Second Circuit revives Nigeria lawsuits against Pfizer

[JURIST] The US Court of Appeals for the Second Circuit [official website] on Friday reversed [opinion, PDF] and remanded a lower court ruling, reviving two lawsuits brought by Nigerian families against Pfizer [corporate website]. The consolidated lawsuits allege that Pfizer violated international law when it administered an experimental antibiotic to Nigerian children without the consent or knowledge of their patients. The US District Court for the Southern District of New York [official website] had dismissed the complaints, ruling that the court lacked subject matter jurisdiction under the Alien Tort Statute (ATS) [28 U.S.C. § 1350 text] and in the alternative, on the ground of forum non conveniens. In overturning the district court's decision, the circuit court concluded:

(1) that the district court incorrectly determined that the prohibition in customary international law against nonconsensual human medical experimentation cannot be enforced through the ATS; (2) that changed circumstances in Nigeria since the filing of this appeal require re-examination of the appropriate forum, albeit on the basis of a legal analysis different from that employed by the district court; and (3) that the district court incorrectly applied Connecticut’s choice of law rules in the Adamu action.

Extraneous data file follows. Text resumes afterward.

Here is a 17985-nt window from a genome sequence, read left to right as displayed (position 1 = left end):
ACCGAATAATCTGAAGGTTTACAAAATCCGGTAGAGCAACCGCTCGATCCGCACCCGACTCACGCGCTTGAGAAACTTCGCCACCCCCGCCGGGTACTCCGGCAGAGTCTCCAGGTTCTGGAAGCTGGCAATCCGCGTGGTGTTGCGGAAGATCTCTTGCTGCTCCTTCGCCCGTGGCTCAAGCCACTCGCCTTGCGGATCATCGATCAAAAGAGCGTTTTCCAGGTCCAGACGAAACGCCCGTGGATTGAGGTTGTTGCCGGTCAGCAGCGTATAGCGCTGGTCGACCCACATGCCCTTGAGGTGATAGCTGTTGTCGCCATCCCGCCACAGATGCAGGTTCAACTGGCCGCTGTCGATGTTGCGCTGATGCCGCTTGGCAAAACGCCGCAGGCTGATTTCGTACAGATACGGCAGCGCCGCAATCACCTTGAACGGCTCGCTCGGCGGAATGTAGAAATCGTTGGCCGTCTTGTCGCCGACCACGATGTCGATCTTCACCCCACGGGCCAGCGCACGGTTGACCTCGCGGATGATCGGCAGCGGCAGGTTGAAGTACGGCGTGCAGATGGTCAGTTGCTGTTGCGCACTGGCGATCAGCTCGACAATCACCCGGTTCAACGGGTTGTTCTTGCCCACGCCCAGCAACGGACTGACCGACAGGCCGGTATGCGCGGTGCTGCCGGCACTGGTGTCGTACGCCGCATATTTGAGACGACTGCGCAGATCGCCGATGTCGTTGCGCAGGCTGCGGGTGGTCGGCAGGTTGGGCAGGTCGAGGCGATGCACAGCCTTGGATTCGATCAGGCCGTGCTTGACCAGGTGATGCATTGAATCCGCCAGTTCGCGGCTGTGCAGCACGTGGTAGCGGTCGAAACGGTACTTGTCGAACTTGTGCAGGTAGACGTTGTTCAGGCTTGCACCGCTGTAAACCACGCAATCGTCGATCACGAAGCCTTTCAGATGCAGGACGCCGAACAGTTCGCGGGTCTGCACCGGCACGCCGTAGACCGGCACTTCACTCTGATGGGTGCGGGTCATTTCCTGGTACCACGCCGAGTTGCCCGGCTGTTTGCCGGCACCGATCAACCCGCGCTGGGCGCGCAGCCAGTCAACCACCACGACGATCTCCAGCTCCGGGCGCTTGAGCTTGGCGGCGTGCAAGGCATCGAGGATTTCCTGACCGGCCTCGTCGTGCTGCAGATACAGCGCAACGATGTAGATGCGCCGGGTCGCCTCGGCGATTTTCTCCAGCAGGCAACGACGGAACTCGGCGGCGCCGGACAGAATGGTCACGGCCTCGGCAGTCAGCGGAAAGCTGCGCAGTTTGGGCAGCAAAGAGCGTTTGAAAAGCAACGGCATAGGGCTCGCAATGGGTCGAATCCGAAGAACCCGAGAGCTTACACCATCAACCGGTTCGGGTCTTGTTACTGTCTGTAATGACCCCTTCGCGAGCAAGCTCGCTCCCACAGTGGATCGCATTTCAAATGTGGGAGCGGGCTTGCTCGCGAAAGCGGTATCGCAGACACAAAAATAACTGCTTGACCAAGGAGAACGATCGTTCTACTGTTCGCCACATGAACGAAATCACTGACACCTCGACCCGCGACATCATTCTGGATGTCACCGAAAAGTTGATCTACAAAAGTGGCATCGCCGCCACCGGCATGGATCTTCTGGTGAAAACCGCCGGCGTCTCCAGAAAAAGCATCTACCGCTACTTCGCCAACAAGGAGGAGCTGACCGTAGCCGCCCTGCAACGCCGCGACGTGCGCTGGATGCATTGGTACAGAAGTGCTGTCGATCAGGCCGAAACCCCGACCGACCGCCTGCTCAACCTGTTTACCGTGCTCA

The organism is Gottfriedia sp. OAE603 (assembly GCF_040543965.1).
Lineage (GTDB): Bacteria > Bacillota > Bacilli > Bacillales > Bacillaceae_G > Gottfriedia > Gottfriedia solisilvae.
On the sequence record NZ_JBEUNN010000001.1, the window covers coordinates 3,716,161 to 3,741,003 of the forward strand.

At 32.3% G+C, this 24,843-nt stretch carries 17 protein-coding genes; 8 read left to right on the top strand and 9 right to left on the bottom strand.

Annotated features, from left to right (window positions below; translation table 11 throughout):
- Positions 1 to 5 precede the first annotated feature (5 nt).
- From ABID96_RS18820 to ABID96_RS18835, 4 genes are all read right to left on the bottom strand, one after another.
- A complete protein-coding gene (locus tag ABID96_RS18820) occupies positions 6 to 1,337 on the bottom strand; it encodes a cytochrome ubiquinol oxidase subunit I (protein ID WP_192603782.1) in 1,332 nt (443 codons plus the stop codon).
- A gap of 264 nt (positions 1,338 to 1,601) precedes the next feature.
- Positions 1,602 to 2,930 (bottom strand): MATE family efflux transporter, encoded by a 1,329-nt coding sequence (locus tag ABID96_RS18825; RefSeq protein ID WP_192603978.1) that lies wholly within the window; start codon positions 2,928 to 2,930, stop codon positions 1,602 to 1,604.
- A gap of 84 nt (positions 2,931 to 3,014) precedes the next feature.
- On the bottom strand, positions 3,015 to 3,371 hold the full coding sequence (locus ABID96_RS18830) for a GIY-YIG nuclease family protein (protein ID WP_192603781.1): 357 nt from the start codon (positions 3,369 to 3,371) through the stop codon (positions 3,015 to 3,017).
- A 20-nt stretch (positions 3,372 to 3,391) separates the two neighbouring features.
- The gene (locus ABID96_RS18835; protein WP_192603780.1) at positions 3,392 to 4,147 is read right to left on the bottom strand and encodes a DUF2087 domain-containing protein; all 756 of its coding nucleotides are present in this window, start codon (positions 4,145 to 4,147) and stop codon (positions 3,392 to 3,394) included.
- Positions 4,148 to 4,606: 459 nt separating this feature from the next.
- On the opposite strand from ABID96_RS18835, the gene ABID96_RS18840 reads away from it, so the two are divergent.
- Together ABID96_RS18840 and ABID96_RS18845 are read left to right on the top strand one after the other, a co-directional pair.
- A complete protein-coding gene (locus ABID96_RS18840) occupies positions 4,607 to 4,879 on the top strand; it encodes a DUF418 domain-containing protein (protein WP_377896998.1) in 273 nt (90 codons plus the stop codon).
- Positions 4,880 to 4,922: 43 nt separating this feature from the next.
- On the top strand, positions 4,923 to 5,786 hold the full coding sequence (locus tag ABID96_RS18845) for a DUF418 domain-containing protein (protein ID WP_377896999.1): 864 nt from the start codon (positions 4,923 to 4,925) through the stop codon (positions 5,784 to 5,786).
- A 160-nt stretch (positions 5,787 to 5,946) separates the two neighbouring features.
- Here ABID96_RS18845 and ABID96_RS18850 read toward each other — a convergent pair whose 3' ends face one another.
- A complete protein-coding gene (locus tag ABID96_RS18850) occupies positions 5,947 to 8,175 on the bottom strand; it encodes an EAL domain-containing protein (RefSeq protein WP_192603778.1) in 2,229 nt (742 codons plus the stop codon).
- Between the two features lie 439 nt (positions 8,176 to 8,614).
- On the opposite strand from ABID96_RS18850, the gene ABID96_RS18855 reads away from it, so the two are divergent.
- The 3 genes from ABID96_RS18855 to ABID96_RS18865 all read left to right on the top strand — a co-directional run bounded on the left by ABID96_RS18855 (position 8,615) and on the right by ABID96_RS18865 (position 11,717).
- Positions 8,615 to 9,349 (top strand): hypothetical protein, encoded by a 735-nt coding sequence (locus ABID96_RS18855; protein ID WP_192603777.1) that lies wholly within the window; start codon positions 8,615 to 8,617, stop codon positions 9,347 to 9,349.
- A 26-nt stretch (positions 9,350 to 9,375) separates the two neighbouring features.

Pfizer issued a statement [press release, PDF] following the ruling that the decision by the court was only a procedural matter, and it remanded confident it will prevail on the merits.

Pfizer also faces a lawsuit in Nigeria. In 2007, Nigerian officials filed an updated $7 billion lawsuit [BBC backgrounder] after a Nigerian court had rejected [JURIST report] Pfizer's motion to dismiss. In October 2008, Nigerian and Pfizer officials announced [JURIST report] that they hoped to reach an out of court settlement. At this time a settlement has not been reached.

 

About Paper Chase

Paper Chase is JURIST's real-time legal news service, powered by a team of 30 law student reporters and editors led by law professor Bernard Hibbitts at the University of Pittsburgh School of Law. As an educational service, Paper Chase is dedicated to presenting important legal news and materials rapidly, objectively and intelligibly in an accessible format.

© Copyright JURIST Legal News and Research Services, Inc., 2013.